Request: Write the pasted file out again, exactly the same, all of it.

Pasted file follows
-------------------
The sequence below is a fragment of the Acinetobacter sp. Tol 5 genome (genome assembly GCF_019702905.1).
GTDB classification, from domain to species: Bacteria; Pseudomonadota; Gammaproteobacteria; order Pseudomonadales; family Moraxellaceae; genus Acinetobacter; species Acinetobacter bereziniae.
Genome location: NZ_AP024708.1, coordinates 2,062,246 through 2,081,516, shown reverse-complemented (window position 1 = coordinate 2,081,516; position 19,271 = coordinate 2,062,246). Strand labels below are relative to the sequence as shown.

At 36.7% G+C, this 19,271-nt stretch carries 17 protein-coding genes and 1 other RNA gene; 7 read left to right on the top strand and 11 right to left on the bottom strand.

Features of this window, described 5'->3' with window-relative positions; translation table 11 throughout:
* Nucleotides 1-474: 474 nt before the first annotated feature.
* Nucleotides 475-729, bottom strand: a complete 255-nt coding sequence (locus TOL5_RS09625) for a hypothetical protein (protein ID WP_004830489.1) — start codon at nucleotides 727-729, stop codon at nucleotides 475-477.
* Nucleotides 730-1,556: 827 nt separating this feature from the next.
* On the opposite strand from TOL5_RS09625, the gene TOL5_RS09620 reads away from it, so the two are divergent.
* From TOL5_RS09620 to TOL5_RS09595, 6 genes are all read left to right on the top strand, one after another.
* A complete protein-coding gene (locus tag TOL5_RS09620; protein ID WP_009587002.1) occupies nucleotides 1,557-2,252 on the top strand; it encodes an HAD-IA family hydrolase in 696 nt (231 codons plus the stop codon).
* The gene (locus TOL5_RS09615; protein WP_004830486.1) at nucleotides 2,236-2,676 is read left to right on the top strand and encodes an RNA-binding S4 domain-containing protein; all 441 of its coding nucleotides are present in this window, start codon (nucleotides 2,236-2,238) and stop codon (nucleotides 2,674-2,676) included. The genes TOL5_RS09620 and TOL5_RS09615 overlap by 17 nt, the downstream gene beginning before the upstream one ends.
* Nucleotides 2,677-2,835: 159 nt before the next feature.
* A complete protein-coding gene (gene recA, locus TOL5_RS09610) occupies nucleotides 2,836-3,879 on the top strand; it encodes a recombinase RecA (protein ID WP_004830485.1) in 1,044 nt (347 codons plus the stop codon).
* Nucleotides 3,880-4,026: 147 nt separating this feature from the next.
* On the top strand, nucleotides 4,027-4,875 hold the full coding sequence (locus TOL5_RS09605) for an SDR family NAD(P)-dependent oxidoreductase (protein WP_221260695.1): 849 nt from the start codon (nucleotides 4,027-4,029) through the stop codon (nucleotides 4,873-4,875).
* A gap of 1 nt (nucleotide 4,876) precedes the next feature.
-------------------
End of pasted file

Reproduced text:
The sequence below is a fragment of the Acinetobacter sp. Tol 5 genome (genome assembly GCF_019702905.1).
GTDB classification, from domain to species: Bacteria; Pseudomonadota; Gammaproteobacteria; order Pseudomonadales; family Moraxellaceae; genus Acinetobacter; species Acinetobacter bereziniae.
Genome location: NZ_AP024708.1, coordinates 2,062,246 through 2,081,516, shown reverse-complemented (window position 1 = coordinate 2,081,516; position 19,271 = coordinate 2,062,246). Strand labels below are relative to the sequence as shown.

At 36.7% G+C, this 19,271-nt stretch carries 17 protein-coding genes and 1 other RNA gene; 7 read left to right on the top strand and 11 right to left on the bottom strand.

Features of this window, described 5'->3' with window-relative positions; translation table 11 throughout:
* Nucleotides 1-474: 474 nt before the first annotated feature.
* Nucleotides 475-729, bottom strand: a complete 255-nt coding sequence (locus TOL5_RS09625) for a hypothetical protein (protein ID WP_004830489.1) — start codon at nucleotides 727-729, stop codon at nucleotides 475-477.
* Nucleotides 730-1,556: 827 nt separating this feature from the next.
* On the opposite strand from TOL5_RS09625, the gene TOL5_RS09620 reads away from it, so the two are divergent.
* From TOL5_RS09620 to TOL5_RS09595, 6 genes are all read left to right on the top strand, one after another.
* A complete protein-coding gene (locus tag TOL5_RS09620; protein ID WP_009587002.1) occupies nucleotides 1,557-2,252 on the top strand; it encodes an HAD-IA family hydrolase in 696 nt (231 codons plus the stop codon).
* The gene (locus TOL5_RS09615; protein WP_004830486.1) at nucleotides 2,236-2,676 is read left to right on the top strand and encodes an RNA-binding S4 domain-containing protein; all 441 of its coding nucleotides are present in this window, start codon (nucleotides 2,236-2,238) and stop codon (nucleotides 2,674-2,676) included. The genes TOL5_RS09620 and TOL5_RS09615 overlap by 17 nt, the downstream gene beginning before the upstream one ends.
* Nucleotides 2,677-2,835: 159 nt before the next feature.
* A complete protein-coding gene (gene recA, locus TOL5_RS09610) occupies nucleotides 2,836-3,879 on the top strand; it encodes a recombinase RecA (protein ID WP_004830485.1) in 1,044 nt (347 codons plus the stop codon).
* Nucleotides 3,880-4,026: 147 nt separating this feature from the next.
* On the top strand, nucleotides 4,027-4,875 hold the full coding sequence (locus TOL5_RS09605) for an SDR family NAD(P)-dependent oxidoreductase (protein WP_221260695.1): 849 nt from the start codon (nucleotides 4,027-4,029) through the stop codon (nucleotides 4,873-4,875).
* A gap of 1 nt (nucleotide 4,876) precedes the next feature.